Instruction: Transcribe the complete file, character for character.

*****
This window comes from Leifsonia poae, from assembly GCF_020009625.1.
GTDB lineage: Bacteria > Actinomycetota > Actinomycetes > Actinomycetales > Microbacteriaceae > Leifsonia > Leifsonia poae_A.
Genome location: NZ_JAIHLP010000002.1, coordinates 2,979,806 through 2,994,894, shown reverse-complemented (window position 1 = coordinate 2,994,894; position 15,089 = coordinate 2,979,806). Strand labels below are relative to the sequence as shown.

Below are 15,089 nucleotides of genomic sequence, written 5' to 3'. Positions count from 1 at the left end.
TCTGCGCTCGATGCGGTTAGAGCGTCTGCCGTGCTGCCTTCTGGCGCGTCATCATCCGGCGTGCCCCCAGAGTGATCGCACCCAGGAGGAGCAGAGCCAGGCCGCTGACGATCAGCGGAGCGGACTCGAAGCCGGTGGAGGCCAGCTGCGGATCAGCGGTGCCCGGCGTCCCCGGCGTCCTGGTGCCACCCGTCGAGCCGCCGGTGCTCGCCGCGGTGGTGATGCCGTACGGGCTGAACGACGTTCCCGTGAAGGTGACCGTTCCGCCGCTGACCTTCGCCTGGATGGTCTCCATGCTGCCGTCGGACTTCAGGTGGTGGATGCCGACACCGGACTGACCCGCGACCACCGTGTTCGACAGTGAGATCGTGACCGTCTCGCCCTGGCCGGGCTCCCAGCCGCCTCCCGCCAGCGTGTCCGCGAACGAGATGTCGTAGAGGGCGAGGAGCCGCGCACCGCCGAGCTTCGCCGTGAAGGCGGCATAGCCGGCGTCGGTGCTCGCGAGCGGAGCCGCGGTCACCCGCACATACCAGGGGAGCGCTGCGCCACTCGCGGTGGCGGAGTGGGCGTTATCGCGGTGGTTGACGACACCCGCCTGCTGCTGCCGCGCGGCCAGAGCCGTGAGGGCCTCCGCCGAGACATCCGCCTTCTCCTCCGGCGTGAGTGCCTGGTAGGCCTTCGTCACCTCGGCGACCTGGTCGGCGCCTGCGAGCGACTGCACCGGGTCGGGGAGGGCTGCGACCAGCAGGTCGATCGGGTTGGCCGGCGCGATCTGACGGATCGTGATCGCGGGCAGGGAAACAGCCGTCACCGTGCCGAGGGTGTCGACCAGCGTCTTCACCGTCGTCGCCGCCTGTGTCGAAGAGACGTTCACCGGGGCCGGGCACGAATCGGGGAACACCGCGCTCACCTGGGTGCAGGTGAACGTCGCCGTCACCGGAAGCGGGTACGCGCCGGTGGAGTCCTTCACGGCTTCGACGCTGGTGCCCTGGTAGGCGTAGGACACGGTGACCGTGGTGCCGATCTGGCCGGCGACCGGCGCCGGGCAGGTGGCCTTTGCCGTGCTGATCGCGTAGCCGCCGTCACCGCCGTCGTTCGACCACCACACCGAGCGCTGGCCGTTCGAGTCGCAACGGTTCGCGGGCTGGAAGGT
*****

This window comes from Leifsonia poae, from assembly GCF_020009625.1.
GTDB lineage: Bacteria > Actinomycetota > Actinomycetes > Actinomycetales > Microbacteriaceae > Leifsonia > Leifsonia poae_A.
Genome location: NZ_JAIHLP010000002.1, coordinates 2,979,806 through 2,994,894, shown reverse-complemented (window position 1 = coordinate 2,994,894; position 15,089 = coordinate 2,979,806). Strand labels below are relative to the sequence as shown.

Below are 15,089 nucleotides of genomic sequence, written 5' to 3'. Positions count from 1 at the left end.
TCTGCGCTCGATGCGGTTAGAGCGTCTGCCGTGCTGCCTTCTGGCGCGTCATCATCCGGCGTGCCCCCAGAGTGATCGCACCCAGGAGGAGCAGAGCCAGGCCGCTGACGATCAGCGGAGCGGACTCGAAGCCGGTGGAGGCCAGCTGCGGATCAGCGGTGCCCGGCGTCCCCGGCGTCCTGGTGCCACCCGTCGAGCCGCCGGTGCTCGCCGCGGTGGTGATGCCGTACGGGCTGAACGACGTTCCCGTGAAGGTGACCGTTCCGCCGCTGACCTTCGCCTGGATGGTCTCCATGCTGCCGTCGGACTTCAGGTGGTGGATGCCGACACCGGACTGACCCGCGACCACCGTGTTCGACAGTGAGATCGTGACCGTCTCGCCCTGGCCGGGCTCCCAGCCGCCTCCCGCCAGCGTGTCCGCGAACGAGATGTCGTAGAGGGCGAGGAGCCGCGCACCGCCGAGCTTCGCCGTGAAGGCGGCATAGCCGGCGTCGGTGCTCGCGAGCGGAGCCGCGGTCACCCGCACATACCAGGGGAGCGCTGCGCCACTCGCGGTGGCGGAGTGGGCGTTATCGCGGTGGTTGACGACACCCGCCTGCTGCTGCCGCGCGGCCAGAGCCGTGAGGGCCTCCGCCGAGACATCCGCCTTCTCCTCCGGCGTGAGTGCCTGGTAGGCCTTCGTCACCTCGGCGACCTGGTCGGCGCCTGCGAGCGACTGCACCGGGTCGGGGAGGGCTGCGACCAGCAGGTCGATCGGGTTGGCCGGCGCGATCTGACGGATCGTGATCGCGGGCAGGGAAACAGCCGTCACCGTGCCGAGGGTGTCGACCAGCGTCTTCACCGTCGTCGCCGCCTGTGTCGAAGAGACGTTCACCGGGGCCGGGCACGAATCGGGGAACACCGCGCTCACCTGGGTGCAGGTGAACGTCGCCGTCACCGGAAGCGGGTACGCGCCGGTGGAGTCCTTCACGGCTTCGACGCTGGTGCCCTGGTAGGCGTAGGACACGGTGACCGTGGTGCCGATCTGGCCGGCGACCGGCGCCGGGCAGGTGGCCTTTGCCGTGCTGATCGCGTAGCCGCCGTCACCGCCGTCGTTCGACCACCACACCGAGCGCTGGCCGTTCGAGTCGCAACGGTTCGCGGGCTGGAAGGT